A related concept is plane-ness. Back to high school, this time math class. Remember, "two points determine a line, three points determine a plane..."? In our case we have an infinite number of points all the way around the edge of our aquariums. Ideally all these would touch their under-support equally. Imperfections in the tops of supports can often be detected by placing a stiff straight edge (like a long metal level) along their surface. Even if the surface does appear absolutely flat, do place a piece of foam, styrenes, thick cloth... under the tanks base as an extra precaution. Yes, your stand/support can be level or planar enough, yet not planar and level enough to support all edges of your system. Unlevel, non-planar-ness is one of the biggest no-no's for glass tanks. Acrylic is far more forgiving, but should be treated with the same respect.

A final "support" concern is for safety against the system falling over. It is incredible how much an earthquake, sudden rupture, accidental banging can do to moving a massive object like an aquarium system. A real nightmare can be had by even a small child rocking a narrow-width system back and forth... By all means, make your system adequately secure by wedging it in three dimensions in your stand design or with other furniture; or better still substantial anchoring to floors and walls. A further word to those in earthquake and hurricane prone areas I trust is superfluous.

Consider this- what's the worst that could happen? The tank could slosh out it's contents, including livestock onto the floor. The system and stand might "walk" across the room, crashing into where? It could get jarred partly or completely right off its stand/support, maybe even fall on someone. I've witnessed all these.

A strong piece of furniture indeed! Make sure yours is  supported underneath completely... as with upright two or four-bys. Shown: Commercial wooden aquarium stands in America and a fantastic temporary show set-up behind the scenes in Germany.

A Comment Regarding Covers:

What can be stated concerning tank tops and planted systems? All aquarium gardens benefit from having some open air space between their water and lighting. There are good reasons for some sort of sufficient cover; it reduces heat loss from evaporation, keeps curious hands and accidental objects from getting in, and more. My favorite concern is for piscatorial escapees; even angelfish and chubby catfishes can launch themselves out of a tank, unless the water level is lowered and/or it's covered.

Aquarium manufacturers can custom cut a top to accommodate just your gear or sell you material for customizing your own.

As mentioned, it's far better to leave your water level down a few inches than entombing your system with an air-tight cover. completely close off the system to some air exchange.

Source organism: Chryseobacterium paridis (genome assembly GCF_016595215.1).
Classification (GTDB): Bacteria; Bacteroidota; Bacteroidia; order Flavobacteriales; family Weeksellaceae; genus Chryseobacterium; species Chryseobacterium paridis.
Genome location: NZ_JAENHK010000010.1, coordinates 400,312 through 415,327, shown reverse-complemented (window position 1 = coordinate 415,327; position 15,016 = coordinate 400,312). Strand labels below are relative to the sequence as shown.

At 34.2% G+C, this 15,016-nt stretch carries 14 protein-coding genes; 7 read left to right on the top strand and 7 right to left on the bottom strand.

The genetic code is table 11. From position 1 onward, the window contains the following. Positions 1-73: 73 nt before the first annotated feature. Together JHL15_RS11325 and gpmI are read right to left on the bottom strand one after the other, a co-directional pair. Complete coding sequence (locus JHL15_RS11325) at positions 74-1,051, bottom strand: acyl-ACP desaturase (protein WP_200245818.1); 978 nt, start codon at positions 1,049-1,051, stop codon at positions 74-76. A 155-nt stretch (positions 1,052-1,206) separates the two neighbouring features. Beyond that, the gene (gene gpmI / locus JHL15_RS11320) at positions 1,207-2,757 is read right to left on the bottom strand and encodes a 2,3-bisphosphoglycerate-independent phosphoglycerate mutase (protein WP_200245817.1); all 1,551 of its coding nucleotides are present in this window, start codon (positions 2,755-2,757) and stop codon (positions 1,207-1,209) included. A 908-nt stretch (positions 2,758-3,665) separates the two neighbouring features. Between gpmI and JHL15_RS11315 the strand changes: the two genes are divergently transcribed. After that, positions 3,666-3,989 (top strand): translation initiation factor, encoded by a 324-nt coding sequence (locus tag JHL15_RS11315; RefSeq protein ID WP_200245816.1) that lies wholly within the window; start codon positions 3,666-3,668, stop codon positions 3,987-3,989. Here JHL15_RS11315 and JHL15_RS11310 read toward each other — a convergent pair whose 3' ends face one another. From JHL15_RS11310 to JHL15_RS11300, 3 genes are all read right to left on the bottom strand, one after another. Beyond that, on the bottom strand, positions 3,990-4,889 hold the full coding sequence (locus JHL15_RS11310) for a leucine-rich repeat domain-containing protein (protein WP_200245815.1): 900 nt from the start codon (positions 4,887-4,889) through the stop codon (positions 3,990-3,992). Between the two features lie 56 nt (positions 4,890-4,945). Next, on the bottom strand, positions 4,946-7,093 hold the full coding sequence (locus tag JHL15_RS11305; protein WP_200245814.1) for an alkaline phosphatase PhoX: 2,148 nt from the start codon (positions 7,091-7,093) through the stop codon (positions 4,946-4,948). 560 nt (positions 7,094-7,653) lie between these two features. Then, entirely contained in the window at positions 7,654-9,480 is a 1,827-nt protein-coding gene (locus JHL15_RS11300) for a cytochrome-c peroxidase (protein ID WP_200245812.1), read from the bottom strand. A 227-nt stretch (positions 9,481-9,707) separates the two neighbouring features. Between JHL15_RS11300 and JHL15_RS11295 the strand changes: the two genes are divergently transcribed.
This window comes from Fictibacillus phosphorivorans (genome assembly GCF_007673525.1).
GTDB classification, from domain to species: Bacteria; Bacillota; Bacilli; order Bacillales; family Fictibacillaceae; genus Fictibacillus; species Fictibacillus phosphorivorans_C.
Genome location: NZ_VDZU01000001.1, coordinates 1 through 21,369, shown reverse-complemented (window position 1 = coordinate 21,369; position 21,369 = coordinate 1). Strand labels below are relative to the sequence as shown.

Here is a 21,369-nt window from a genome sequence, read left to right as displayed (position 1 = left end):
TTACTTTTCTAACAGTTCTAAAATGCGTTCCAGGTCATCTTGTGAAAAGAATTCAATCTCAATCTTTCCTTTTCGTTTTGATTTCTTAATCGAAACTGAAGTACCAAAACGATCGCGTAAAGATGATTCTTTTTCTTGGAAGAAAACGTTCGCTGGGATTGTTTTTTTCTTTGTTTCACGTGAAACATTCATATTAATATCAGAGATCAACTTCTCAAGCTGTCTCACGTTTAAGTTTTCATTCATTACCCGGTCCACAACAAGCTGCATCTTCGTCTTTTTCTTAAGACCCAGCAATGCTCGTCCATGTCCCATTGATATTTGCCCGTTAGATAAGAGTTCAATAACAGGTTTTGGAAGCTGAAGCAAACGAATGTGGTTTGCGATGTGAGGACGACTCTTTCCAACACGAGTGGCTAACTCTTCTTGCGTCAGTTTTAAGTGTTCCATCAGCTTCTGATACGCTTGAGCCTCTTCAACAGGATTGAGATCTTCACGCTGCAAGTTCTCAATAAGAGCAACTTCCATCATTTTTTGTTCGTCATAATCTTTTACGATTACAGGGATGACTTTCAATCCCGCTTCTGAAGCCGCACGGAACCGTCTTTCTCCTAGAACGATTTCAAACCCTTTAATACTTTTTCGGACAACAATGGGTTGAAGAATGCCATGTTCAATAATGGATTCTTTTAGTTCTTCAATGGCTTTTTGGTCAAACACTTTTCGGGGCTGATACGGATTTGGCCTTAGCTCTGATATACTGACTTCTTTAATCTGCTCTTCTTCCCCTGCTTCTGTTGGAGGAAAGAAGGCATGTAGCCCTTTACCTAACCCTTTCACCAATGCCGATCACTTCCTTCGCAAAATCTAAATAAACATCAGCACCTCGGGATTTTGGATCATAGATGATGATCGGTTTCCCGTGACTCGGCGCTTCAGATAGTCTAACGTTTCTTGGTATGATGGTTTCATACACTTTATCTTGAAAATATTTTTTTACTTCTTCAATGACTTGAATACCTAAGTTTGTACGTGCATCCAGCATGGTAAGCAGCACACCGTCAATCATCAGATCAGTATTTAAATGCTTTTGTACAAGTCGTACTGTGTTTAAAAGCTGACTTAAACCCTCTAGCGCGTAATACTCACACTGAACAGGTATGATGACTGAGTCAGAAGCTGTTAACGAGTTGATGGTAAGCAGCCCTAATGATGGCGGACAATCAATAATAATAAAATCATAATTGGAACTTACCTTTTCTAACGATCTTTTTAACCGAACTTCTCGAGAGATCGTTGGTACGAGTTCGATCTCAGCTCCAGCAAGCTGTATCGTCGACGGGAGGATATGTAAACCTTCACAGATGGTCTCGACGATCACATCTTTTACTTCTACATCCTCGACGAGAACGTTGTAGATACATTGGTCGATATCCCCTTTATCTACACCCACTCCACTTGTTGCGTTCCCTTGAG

Even large, well insulated systems should be put in areas that minimize environmental fluctuation; i.e. away from door openings to the outside, windows, heater vents. On the positive side, you'll obviously want to have the tank situated to optimize viewing; higher up for settings where folks will be walking by, lower for appreciation while sitting.

Alternatively, tropicals and sub-tropicals can be grown outdoors in many places. Here's a giant Echinodorus rosaefolia swordplant growing in my friend John Pitcairn's backyard childrens' pool.


You can be a wet-thumb success with any water-proof, chemically inert container. One that is adequately shallow, well-supported, properly sited, and covered makes the whole enterprise easier to operate and better looking. Keep an open mind when surveying "junk" yards, antique shops and yard sales; you never know where your next "aquarium garden" container will show up.

Some examples of halide lighted planted glass tanks.

Bibliography/Further Reading:

Agbayani, Nestor. 1995. Beam sizes for aquarium stands. FAMA 8/95.

Anderson, Frank G. Siting your aquarium. FAMA 11/95.

Bickmeyer, Walter. 1975. Build a cabinet for your fish tanks. TFH 6/75.

Birdsell, Ben. 1988. Over the counter (on DIY glass tank construction). FAMA 11/88.

Brosseau, Richard. 1992. How to build a heavy duty aquarium stand. FAMA 9/92.

Fenner, Bob & Matt Tsunoda. 1988. Liners in water feature construction. FAMA 9/88.

Fenner, Bob. 1994. Pond construction methods, pt.s 1-5. FAMA 5-9/94.

Fox, Pat. 1997. Lining the pond; It's better than plastic or concrete. AFM 2/97.

Gannon, Robert. 1960. Sturdy stand for battery of aquaria. TFH 4/60.

Jonklass, Rodney. 1960. Concrete aquariums. TFH 10/60.

Miller, John P. 1995. How to protect your aquarium against earthquakes. FAMA 5/95.

Mortensen, Jim. 1995. Selecting a site for your aquarium. FAMA 2/95.

Ostrow, Marshall E. 1979. Locating the aquarium. TFH 12/79.

Randall, Karen A. 1998. Mini tanks. If you have some experience with aquariums, a tiny tank filled with plants can be a lot of fun. AFM 5/98.

Richmond, Howard. 1983. Where to place your aquarium. TFH 5/83.

Schiff, Steven J. Aquarium set-up; the aquarium. FAMA 12/92.

Simon, Robert D. 1988. From start to finish (wood/glass tank construction). FAMA 4/88.

Vecellio, Michael. 1988. How to build a stand for the large aquarium. FAMA 4/88.